• Materials Protecting the Environment Seminar

    Following the successful launch of the Materials Protecting Society conference series in September, IOM3 has confirmed its second event Materials Protecting the Environment, which will take place on 21 February 2018 at 297 Euston Road, London.
  • Alternatives to lithium

    Steven Dunn and Ellis Davies investigate the world’s use of lithium-ion batteries and the potential alternatives as the price of lithium grows.
  • More rocking geology

    Imperial College students went on a field trip to Morocco to examine local geology and learn more about ore forming processes. Participant George Fry reports
  • The fair gold

    Little progress has been made to improve conditions for small-scale gold mining communities, especially in Africa. Remarkable as they are important suppliers for the global market, argues Fartrade's David Finlay. The NGO therefore launched a new investment facility to bring about change.
  • The Russian-UK raw materials dialogue conference: The major elements of sustainable development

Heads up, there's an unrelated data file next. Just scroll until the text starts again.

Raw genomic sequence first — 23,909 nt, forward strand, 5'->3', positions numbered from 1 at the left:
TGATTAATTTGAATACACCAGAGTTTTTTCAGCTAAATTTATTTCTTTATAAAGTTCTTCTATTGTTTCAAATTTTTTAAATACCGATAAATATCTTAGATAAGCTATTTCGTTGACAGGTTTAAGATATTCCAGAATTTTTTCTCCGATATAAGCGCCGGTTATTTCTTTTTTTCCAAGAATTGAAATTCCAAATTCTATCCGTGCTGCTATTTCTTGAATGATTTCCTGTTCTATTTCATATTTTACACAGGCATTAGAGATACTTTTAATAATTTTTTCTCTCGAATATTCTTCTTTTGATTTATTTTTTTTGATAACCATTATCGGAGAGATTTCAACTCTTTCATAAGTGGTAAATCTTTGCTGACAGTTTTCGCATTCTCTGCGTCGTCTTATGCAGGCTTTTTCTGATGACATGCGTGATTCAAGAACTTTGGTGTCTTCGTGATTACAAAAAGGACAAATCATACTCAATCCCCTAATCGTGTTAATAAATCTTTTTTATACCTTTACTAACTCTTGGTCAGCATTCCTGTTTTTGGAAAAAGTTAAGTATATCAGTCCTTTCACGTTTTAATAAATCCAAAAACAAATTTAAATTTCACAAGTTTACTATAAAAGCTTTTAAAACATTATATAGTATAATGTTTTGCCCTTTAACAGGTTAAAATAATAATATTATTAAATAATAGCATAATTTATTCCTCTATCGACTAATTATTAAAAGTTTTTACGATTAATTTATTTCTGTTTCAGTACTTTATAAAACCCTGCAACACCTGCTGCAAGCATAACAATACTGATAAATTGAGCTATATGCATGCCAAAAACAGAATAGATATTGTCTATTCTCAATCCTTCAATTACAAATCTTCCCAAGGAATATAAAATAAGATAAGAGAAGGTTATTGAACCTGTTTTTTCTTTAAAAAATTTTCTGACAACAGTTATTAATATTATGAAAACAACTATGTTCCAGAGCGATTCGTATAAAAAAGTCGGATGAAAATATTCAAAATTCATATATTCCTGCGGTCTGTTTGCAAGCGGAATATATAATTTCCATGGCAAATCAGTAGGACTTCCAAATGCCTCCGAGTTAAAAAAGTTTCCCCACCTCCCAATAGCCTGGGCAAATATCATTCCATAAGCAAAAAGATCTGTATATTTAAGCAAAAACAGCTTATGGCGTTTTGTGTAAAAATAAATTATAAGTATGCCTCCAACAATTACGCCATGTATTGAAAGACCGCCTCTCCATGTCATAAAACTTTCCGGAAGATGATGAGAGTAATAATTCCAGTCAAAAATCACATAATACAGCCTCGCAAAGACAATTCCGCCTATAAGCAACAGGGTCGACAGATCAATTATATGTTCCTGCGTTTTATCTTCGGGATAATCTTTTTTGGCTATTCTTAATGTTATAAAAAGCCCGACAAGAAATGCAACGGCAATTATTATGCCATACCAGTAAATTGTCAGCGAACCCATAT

The St Petersburg Mining University, Russia, hosted ‘The Russian-UK raw materials dialogue conference’ on 18-19 October.
  • Could carbon nanomaterials replace scarce metals?

    Khai Trung Le talks to Rickard Arvidsson on his study of how adopting carbon nanomaterials could help reduce the use of scarce metals and risk of depletion.
  • Digging deep

    The UK mining industry is showing a new focus working on a narrower range than in the past. Frances Perry attended the IOM3 conference, Current Developments in the UK Mining Industry to discover more.
  • Special and Publication Awards Dinner 2017

    Congratulations to all the winners of the Special and Publication Award winners
  • MP&EM Newsletter Issue 7, October 2017

    The Minerals Processing & Extractive Metallurgy Board are pleased to advise that Issue #7 of our topical e-Newsletter has been uploaded to the IOM3 website.
  • History of Çatalhöyük metallurgy challenged

    For decades, the Anatolia heritage site has been considered the birthplace of metallurgy. But a recent study asserts that the 8,500 year-old burial site may have been the site of an accidental firing rather than a systematic attempt to make metal from ore. Khai Trung Le talks to Dr Miljana Radivojević and Professor Thilo Rehren about their seven-year study.

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